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You can go fast alone, but together you can go far

Antti Hattara, Managing Director StarBerry Games

With almost 20 years of experience in the games industry, Antti Hattara has a lot to show for. For example his own studio StarBerry Games that has been running successfully since 2017. With us, he talks about what makes StarBerry and Berlin a great place to work, what to look out for when seeking investment, and the difference between running a games studio and an Ironman triathlon.

Why did you found your studio in Berlin?

I moved originally from Helsinki to Berlin in 2011 to work at Wooga as a head of studio. Pretty quickly then I was convinced about the big potential the city has for attracting top talent from all over the world. At the time in 2017 it felt like there were only few gaming startups in Berlin, but a lot of gaming industry professionals with ambition to jump and build something new from ground up. Today at StarBerry we are a team of 21 with 16 different nationalities represented and quite an equal balance with just a bit less than half of the team being women. Key factor was also that I had met my future co-founders during the years at Wooga and for a gaming startup I think it is essential to have that core team together with proven good chemistry and aligned goals.

You self-published your successful game Merge Mayor. What challenges did you face without a publisher?

We are very proud of the fact that we successfully self-published Merge Mayor globally in April 2021. The free-to-play casual games market has gotten very competitive over the last 5 years during which growth has been achieved via performance marketing and data driven analytical approach to development and operations. Both of those are crucial parts of the mobile games business which typically a publisher covers. So the key challenge for self-publishing is to be able to build and operate those capabilities within the studio. Setting all that up takes quite a lot of effort and expertise in areas like: data and analytics stack, contracts with ad networks for user acquisition and ad-monetization, advertisement creatives production, customer support, QA, localisation, platform relations, financial forecasting and accounting and the list goes further. Ultimately also sufficient funds are needed for being able to invest into user acquisition. And that’s only to get started. When things work out and you’ll be able to scale the game, then the workload increases as there are more and more players to serve.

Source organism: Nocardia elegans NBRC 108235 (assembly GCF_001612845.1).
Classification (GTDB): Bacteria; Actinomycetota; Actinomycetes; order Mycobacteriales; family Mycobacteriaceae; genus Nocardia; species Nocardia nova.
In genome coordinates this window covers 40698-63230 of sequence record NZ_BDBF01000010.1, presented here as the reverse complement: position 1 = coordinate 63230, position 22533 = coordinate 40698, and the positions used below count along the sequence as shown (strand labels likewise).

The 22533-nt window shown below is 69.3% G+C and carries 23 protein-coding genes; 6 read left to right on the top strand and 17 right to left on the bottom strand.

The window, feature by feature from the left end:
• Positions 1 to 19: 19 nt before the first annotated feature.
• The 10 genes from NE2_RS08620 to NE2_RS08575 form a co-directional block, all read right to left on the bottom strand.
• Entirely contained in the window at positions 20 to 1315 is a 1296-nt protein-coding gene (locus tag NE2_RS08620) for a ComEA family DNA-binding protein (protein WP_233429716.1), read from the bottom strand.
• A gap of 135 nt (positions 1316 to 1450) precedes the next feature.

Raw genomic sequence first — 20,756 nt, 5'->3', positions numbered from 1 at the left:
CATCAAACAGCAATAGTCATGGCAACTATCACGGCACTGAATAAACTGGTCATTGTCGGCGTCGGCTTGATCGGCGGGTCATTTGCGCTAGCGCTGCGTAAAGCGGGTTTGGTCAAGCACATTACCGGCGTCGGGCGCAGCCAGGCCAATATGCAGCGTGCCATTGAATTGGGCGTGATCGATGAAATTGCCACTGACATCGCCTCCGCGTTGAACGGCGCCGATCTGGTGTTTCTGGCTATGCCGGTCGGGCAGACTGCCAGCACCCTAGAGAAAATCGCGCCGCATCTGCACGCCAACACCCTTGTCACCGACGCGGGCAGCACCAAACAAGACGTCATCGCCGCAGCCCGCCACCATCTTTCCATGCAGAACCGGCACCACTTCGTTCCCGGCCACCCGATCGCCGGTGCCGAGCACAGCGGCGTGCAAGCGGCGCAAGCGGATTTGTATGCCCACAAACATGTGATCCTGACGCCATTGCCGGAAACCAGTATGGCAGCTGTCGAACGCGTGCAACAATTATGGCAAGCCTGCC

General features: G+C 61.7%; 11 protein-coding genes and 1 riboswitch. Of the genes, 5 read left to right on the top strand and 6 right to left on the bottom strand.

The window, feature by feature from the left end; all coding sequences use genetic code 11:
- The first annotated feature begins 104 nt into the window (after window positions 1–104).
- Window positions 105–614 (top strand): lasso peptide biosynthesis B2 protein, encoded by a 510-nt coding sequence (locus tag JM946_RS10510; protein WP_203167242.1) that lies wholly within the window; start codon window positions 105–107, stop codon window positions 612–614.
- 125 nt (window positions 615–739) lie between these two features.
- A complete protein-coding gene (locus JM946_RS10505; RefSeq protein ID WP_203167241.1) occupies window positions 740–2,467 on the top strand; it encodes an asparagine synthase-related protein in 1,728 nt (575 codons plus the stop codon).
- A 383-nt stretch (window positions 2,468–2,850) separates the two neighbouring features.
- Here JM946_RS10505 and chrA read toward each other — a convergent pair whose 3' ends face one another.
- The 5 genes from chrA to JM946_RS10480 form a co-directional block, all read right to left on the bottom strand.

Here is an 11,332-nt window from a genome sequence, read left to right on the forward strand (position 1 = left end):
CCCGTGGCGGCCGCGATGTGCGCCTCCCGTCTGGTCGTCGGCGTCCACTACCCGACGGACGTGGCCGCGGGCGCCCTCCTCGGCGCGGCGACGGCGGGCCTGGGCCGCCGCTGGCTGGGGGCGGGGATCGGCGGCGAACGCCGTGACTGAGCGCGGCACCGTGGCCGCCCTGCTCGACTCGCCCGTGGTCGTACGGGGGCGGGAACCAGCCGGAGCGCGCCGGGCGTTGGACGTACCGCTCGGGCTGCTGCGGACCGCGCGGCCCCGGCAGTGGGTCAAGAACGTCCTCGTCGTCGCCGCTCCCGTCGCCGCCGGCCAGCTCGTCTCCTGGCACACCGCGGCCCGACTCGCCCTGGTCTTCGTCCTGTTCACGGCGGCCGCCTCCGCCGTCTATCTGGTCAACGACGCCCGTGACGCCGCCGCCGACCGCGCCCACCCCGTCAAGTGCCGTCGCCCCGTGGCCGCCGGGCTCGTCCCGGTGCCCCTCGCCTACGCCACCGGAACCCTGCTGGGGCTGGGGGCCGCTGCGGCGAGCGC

Please tell us more about Merge Mayor. What is different to other F2P live-running games?

Merge Mayor is a casual merge-2 game, where the player takes the role of the town mayor. The core gameplay is managing and merging items on a grid and then by providing items to complete tasks you fix the town area by area and learn a bit of the stories of citizens as well. The merge-2 core gameplay is a fairly new mechanic and it has been gaining popularity among casual players in the last few years. 

Our games Idle Coffee Corp and Merge Mayor stand out with a unique 3D art style and lighthearted humour. Both of these aspects are highlighted often in our marketing creatives and seem to attract a bit younger player base to our games (20 - 45 year old players). We’ve been actively developing Merge Mayor after the global launch and the game has evolved a lot since then. One thing to highlight is that already in our soft launch we decided to setup a Discord channel for the game to gather a community of Merge Mayor players. Today it is probably among the largest channels for a casual mobile game on the platform. It has been really great to have that as a communication channel directly with our players and involve the community’s opinions and wishes in our features and roadmap decisions. Just a few weeks ago we shipped a global tournament feature to Merge Mayor. In the tournaments players compete in smaller groups for prizes like exclusive avatar gear. This really activated the Discord community to a whole new level and guided our vision to build more social/community features in the future.

What factors were important to you while building a company that is a great place to work?